In the story, a man notices his shadow on a balcony opposite from his, and imagines his shadow having a life of its own. When the man wakes up, he finds that his shadow has actually disappeared, and eventually returns having learned about life by observing people.
This isn’t the first time Gonzales has explored the idea of a part of someone leading a separate life. When he was 17, Gonzales and his brother wrote a musical based on Nikolai Gogol’s short story, “The Nose” (which, incidentally, was written in 1835-36 – a few years before Andersen’s tale). In the original story, a low-level civil servant wakes up one morning only to discover that his nose has run off and is leading a separate life. What’s worse, his nose is competing with him for promotions and status. Gonzales updated his version to be set in the 1980s, where the original civil servant is replaced by a corporate executive whose nose takes his job and steals his girlfriend. The message of the musical is also updated to become a commentary for materialism and corporate immortality.
“The Shadow”, and “The Nose” have elements of what Gonzales alluded to in the interview, namely the creation of alternate identities from within ourselves, which appears to have peaked the curiosity of Gonzales at an early age. What Gogol and Andersen’s stories illustrate is that there are potentially many people within all of us, and that given the chance, parts of our personality (generally connected with the id) could be unleashed and flourish – come out from under a shadow (so to speak). In Gogol’s story, the runaway nose is eventually returned to its rightful owner, but in Andersen’s tale, the owner is killed by his now-living shadow.
Gonzales’ last comment, “there is a reason that people create false identities for themselves” alludes to the idea that in order for people to escape their “boring parts”, they establish an alternate persona that can do what the person themselves wouldn’t dream of doing. Gonzales isn’t “hiding” behind an alternate identity – he’s quick to explain the advantages associated with assuming another persona, and his published music is usually listed as Jason “Chilly Gonzales” Beck, with his alternate identity bookended by his birth name, as if to reaffirm that Gonzales is still the “shadow”. The Gonzales persona has changed over time – from hip-hop prankster, to solo piano composer, to actor and rapper, and now to orchestral suite composer. Gonzales appears to have been created to explore new territory and push the boundaries of entertainment. Instead of conflicting with his “owner’s” ideals, Gonzales has used that wealth of experience to grow beyond what he may have originally been capable of without a persona’s unique abilities.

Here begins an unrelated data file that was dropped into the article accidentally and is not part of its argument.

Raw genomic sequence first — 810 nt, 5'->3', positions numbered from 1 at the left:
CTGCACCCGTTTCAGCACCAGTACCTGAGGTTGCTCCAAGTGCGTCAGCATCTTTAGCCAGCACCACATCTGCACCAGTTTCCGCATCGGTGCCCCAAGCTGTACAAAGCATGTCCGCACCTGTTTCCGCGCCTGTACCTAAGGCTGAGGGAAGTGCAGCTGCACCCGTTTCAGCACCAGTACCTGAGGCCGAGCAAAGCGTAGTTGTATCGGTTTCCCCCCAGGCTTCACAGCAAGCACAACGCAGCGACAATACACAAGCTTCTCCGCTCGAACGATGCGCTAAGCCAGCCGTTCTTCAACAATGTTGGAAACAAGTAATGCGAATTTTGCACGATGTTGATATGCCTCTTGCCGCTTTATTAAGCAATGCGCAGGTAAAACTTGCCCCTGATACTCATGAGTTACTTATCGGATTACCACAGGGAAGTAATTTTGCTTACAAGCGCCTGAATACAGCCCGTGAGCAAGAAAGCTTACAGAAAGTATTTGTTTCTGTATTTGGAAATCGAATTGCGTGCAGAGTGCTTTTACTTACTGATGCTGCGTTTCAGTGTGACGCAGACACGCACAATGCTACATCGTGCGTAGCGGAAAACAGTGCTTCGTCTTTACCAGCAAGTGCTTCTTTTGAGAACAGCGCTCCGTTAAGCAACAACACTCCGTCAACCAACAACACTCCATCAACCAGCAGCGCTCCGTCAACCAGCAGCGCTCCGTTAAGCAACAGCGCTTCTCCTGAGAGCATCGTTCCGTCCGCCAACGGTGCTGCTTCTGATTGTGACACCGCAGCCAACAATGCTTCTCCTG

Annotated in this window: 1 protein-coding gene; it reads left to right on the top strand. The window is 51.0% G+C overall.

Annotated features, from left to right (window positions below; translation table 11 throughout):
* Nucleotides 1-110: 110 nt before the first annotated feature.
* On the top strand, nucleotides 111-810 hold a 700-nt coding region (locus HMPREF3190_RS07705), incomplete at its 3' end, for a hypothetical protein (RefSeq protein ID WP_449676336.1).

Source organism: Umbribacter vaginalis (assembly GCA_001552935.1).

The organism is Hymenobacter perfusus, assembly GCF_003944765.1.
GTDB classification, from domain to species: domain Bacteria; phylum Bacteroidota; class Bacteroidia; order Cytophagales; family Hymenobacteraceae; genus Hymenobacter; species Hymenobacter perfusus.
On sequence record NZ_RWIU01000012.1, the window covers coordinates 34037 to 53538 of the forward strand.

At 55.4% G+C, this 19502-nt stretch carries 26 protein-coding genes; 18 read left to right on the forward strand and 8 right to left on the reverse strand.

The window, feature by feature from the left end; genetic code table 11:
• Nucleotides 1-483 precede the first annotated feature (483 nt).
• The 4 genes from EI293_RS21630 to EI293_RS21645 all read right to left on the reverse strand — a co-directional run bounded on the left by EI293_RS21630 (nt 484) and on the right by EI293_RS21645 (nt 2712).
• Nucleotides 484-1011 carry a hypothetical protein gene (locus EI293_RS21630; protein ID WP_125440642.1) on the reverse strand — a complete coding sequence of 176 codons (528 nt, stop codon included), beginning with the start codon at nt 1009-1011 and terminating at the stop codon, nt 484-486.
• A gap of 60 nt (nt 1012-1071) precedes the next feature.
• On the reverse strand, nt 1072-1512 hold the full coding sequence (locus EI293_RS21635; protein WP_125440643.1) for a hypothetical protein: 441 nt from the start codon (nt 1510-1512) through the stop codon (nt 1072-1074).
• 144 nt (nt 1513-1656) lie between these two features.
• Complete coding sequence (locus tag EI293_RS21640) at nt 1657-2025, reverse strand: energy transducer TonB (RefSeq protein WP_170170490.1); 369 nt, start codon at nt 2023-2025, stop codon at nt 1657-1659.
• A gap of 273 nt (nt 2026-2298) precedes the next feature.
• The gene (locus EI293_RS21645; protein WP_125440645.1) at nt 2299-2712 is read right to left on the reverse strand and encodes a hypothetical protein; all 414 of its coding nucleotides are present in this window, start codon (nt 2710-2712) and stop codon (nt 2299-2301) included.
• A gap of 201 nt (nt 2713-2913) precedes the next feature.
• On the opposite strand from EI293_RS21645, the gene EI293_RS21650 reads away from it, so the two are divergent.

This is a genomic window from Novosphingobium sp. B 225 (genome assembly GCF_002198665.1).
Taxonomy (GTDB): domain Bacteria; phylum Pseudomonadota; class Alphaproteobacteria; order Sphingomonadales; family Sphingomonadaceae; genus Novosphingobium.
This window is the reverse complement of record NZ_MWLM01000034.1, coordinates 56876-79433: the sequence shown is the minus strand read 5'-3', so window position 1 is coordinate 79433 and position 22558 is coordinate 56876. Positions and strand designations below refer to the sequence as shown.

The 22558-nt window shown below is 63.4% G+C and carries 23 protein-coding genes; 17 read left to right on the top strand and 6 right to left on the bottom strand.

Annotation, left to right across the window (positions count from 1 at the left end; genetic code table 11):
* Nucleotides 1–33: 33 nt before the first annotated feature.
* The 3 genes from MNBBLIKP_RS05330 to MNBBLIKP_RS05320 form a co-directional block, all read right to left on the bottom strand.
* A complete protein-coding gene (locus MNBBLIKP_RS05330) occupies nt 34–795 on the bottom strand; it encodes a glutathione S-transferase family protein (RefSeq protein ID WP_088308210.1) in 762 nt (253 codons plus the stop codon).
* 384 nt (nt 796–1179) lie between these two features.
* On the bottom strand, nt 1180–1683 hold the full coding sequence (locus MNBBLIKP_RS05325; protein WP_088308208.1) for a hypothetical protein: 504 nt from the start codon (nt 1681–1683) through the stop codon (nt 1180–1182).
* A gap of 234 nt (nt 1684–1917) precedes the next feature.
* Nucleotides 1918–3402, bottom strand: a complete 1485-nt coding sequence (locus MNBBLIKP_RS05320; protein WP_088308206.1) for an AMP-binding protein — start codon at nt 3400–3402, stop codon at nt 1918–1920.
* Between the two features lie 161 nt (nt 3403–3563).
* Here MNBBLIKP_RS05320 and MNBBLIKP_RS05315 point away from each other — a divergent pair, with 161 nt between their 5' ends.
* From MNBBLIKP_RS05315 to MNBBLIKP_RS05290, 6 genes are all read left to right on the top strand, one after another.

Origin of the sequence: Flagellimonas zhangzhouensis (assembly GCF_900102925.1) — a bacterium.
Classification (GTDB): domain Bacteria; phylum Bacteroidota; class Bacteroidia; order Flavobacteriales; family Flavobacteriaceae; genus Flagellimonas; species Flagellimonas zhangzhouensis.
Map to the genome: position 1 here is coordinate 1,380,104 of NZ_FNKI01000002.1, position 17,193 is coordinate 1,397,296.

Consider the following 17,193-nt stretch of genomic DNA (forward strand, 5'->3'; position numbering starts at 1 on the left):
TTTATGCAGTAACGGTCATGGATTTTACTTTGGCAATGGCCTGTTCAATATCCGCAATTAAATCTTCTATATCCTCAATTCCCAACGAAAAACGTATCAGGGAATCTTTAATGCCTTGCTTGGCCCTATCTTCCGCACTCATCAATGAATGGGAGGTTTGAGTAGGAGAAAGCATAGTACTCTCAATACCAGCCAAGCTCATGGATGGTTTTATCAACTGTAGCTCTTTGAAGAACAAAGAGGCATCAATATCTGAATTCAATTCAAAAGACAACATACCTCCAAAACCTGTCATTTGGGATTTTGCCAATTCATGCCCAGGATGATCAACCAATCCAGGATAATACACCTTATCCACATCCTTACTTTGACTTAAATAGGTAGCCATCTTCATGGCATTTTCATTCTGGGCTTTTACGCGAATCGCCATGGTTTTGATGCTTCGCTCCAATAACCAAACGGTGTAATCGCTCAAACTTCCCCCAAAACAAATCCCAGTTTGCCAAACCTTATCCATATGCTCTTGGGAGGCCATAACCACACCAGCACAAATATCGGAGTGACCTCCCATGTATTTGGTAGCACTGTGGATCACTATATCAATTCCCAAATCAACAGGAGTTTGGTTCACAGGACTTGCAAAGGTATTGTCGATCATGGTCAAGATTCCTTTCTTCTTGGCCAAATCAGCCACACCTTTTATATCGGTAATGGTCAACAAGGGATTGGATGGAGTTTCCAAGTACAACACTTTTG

During the interview, the Gonzales persona is explained as, “someone I created to go into other people’s balconies in a very loose metaphorical way.” The metaphor of Gonzales going onto other people’s balconies is striking. Through his persona, Gonzales has amassed a wealth of experience by being able to enter other people’s “balconies” to observe and learn, and through his music, Gonzales is invited into our lives where his compositions enter our “balconies” of consciousness and reveal something about ourselves. As Andersen’s shadow explained to his master in the original story, “I ran here and there, looked through the highest windows into the rooms…I looked in, and saw what nobody else could see….what no human being has the power of knowing”. With unique experience and genius, Gonzales’ music is able to ‘see’ what no human being can see – the very core of our thoughts, feelings, and emotions.